Women and Work: Building Solidarity with America’s Vulnerable Workers

National Domestic Workers Alliance

Domestic Workers protest

Last year, BCRW hosted the first National Domestic Workers Alliance conference, bringing together domestic workers from across the country to develop a national agenda, and to discuss how best to educate the public and strategize to achieve fair labor standards for domestic workers, including a living wage, basic benefits, and health care. This year, we will once again host the National Domestic Workers Alliance for a conference that will discuss issues that are of particular importance to domestic workers on the East Coast. A largely invisible but supremely vital segment of the economy, domestic workers care for children and the elderly and perform domestic and housekeeping work, often making less than minimum wage and working long hours without paid sick days, vacation time, or other basic protections that most other workers in the U.S. enjoy, all the while making it possible for their employers to balance work and family. Support for domestic workers not only makes our society and economy more just, but also benefits employers who rely on the labor of others for childcare, elder care, and housekeeping in order to meet their work and family obligations. Please join BCRW and the National Domestic Workers Alliance to raise awareness on how to extend basic protections to all working women.

This public event, “Women and Work: Building Solidarity with America’s Vulnerable Workers,” will take place during the East Coast Regional Meeting of the National Domestic Workers Alliance at Barnard College and will feature a video presentation of women leaders across the country who are raising their voices to support the work being done on behalf of domestic workers in this country. There will be over 100 domestic worker organizers in attendance, along with feminist scholars, activists, legislators, and other allies. The event is co-sponsored by the Program in the Study of Women and Gender at Princeton University, the Center for the Study of Gender and Sexuality at NYU and the Institute for Women and Work at Cornell.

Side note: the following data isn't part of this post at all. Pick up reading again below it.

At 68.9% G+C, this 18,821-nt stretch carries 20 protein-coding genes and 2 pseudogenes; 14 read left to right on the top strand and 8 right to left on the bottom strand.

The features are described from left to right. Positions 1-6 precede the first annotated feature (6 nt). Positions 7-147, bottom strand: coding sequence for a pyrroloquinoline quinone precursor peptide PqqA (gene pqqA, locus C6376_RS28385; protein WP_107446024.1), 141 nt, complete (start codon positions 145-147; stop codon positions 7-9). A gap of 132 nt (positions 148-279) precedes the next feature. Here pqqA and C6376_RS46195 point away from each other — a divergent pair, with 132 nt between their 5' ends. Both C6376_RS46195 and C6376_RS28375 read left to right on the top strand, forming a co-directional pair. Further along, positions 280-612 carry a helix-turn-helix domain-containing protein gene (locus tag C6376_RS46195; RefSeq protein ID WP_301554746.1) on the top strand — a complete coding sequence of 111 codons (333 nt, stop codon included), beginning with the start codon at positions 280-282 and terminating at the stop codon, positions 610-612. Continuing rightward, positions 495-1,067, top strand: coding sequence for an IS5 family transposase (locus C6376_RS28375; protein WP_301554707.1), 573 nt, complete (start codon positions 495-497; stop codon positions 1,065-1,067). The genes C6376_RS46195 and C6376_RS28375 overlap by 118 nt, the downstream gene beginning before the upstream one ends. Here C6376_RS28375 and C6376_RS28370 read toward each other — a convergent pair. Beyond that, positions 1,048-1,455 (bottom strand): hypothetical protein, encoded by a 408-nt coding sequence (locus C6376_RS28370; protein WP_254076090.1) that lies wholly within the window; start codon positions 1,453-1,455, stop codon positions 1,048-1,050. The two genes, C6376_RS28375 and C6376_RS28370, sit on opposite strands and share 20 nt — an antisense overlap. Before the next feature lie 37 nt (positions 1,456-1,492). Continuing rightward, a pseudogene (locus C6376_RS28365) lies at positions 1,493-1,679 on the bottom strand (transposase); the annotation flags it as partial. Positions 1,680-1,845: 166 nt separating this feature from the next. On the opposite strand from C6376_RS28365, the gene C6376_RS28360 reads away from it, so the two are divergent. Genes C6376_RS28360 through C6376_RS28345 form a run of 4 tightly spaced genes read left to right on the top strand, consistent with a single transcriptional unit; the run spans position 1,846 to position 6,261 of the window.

For the past 5 years, domestic workers have come together across communities to organize for dignity and respect, and demand the passage of a Domestic Workers Bill of Rights in New York State, including notice of termination, severance pay, sick days and holidays, and an annual cost of living wage increase. In the wake of the economic crisis, the conditions facing domestic workers have worsened. Facing alarming rates of lay-offs, cut wages and extended hours, without notice, severance pay or any safety net, now more than ever—domestic workers need a bill of rights.